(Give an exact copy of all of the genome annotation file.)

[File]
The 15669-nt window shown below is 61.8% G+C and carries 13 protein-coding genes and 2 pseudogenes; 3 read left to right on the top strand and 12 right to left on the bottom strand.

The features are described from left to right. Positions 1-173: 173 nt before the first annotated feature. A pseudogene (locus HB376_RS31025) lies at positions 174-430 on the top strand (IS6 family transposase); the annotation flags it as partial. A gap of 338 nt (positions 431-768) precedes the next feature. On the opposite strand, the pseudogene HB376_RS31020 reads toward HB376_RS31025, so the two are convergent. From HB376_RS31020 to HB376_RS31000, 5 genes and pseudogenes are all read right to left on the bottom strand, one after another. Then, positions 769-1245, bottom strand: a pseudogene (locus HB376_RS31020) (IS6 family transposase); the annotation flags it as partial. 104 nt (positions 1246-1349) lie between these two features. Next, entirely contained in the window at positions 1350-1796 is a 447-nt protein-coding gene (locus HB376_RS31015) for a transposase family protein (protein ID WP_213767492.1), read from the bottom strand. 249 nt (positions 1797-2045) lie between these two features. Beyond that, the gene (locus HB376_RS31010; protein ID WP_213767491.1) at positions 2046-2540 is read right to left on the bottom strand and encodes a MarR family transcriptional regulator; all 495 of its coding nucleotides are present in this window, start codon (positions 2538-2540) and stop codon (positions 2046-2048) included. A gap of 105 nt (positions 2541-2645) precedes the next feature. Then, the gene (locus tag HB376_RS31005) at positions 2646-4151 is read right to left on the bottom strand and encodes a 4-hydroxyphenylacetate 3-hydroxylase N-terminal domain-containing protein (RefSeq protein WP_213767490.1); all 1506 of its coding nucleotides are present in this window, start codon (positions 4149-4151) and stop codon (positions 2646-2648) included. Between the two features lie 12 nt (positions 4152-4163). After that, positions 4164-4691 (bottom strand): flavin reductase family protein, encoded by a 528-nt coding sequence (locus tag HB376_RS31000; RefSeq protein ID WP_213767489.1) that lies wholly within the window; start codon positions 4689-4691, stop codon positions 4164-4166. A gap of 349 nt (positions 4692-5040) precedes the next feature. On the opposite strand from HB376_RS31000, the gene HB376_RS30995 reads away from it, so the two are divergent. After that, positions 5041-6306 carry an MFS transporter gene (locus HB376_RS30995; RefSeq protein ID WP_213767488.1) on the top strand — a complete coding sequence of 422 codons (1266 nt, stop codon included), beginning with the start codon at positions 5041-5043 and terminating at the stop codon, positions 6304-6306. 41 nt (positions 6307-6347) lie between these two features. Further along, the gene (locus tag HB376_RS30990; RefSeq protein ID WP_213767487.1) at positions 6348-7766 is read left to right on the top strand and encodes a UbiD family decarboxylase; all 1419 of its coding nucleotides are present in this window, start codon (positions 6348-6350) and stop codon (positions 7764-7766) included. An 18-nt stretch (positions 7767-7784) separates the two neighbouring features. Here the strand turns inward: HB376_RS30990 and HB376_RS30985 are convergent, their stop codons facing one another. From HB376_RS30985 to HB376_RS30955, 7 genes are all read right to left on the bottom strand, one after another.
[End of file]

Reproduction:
The 15669-nt window shown below is 61.8% G+C and carries 13 protein-coding genes and 2 pseudogenes; 3 read left to right on the top strand and 12 right to left on the bottom strand.

The features are described from left to right. Positions 1-173: 173 nt before the first annotated feature. A pseudogene (locus HB376_RS31025) lies at positions 174-430 on the top strand (IS6 family transposase); the annotation flags it as partial. A gap of 338 nt (positions 431-768) precedes the next feature. On the opposite strand, the pseudogene HB376_RS31020 reads toward HB376_RS31025, so the two are convergent. From HB376_RS31020 to HB376_RS31000, 5 genes and pseudogenes are all read right to left on the bottom strand, one after another. Then, positions 769-1245, bottom strand: a pseudogene (locus HB376_RS31020) (IS6 family transposase); the annotation flags it as partial. 104 nt (positions 1246-1349) lie between these two features. Next, entirely contained in the window at positions 1350-1796 is a 447-nt protein-coding gene (locus HB376_RS31015) for a transposase family protein (protein ID WP_213767492.1), read from the bottom strand. 249 nt (positions 1797-2045) lie between these two features. Beyond that, the gene (locus HB376_RS31010; protein ID WP_213767491.1) at positions 2046-2540 is read right to left on the bottom strand and encodes a MarR family transcriptional regulator; all 495 of its coding nucleotides are present in this window, start codon (positions 2538-2540) and stop codon (positions 2046-2048) included. A gap of 105 nt (positions 2541-2645) precedes the next feature. Then, the gene (locus tag HB376_RS31005) at positions 2646-4151 is read right to left on the bottom strand and encodes a 4-hydroxyphenylacetate 3-hydroxylase N-terminal domain-containing protein (RefSeq protein WP_213767490.1); all 1506 of its coding nucleotides are present in this window, start codon (positions 4149-4151) and stop codon (positions 2646-2648) included. Between the two features lie 12 nt (positions 4152-4163). After that, positions 4164-4691 (bottom strand): flavin reductase family protein, encoded by a 528-nt coding sequence (locus tag HB376_RS31000; RefSeq protein ID WP_213767489.1) that lies wholly within the window; start codon positions 4689-4691, stop codon positions 4164-4166. A gap of 349 nt (positions 4692-5040) precedes the next feature. On the opposite strand from HB376_RS31000, the gene HB376_RS30995 reads away from it, so the two are divergent. After that, positions 5041-6306 carry an MFS transporter gene (locus HB376_RS30995; RefSeq protein ID WP_213767488.1) on the top strand — a complete coding sequence of 422 codons (1266 nt, stop codon included), beginning with the start codon at positions 5041-5043 and terminating at the stop codon, positions 6304-6306. 41 nt (positions 6307-6347) lie between these two features. Further along, the gene (locus tag HB376_RS30990; RefSeq protein ID WP_213767487.1) at positions 6348-7766 is read left to right on the top strand and encodes a UbiD family decarboxylase; all 1419 of its coding nucleotides are present in this window, start codon (positions 6348-6350) and stop codon (positions 7764-7766) included. An 18-nt stretch (positions 7767-7784) separates the two neighbouring features. Here the strand turns inward: HB376_RS30990 and HB376_RS30985 are convergent, their stop codons facing one another. From HB376_RS30985 to HB376_RS30955, 7 genes are all read right to left on the bottom strand, one after another.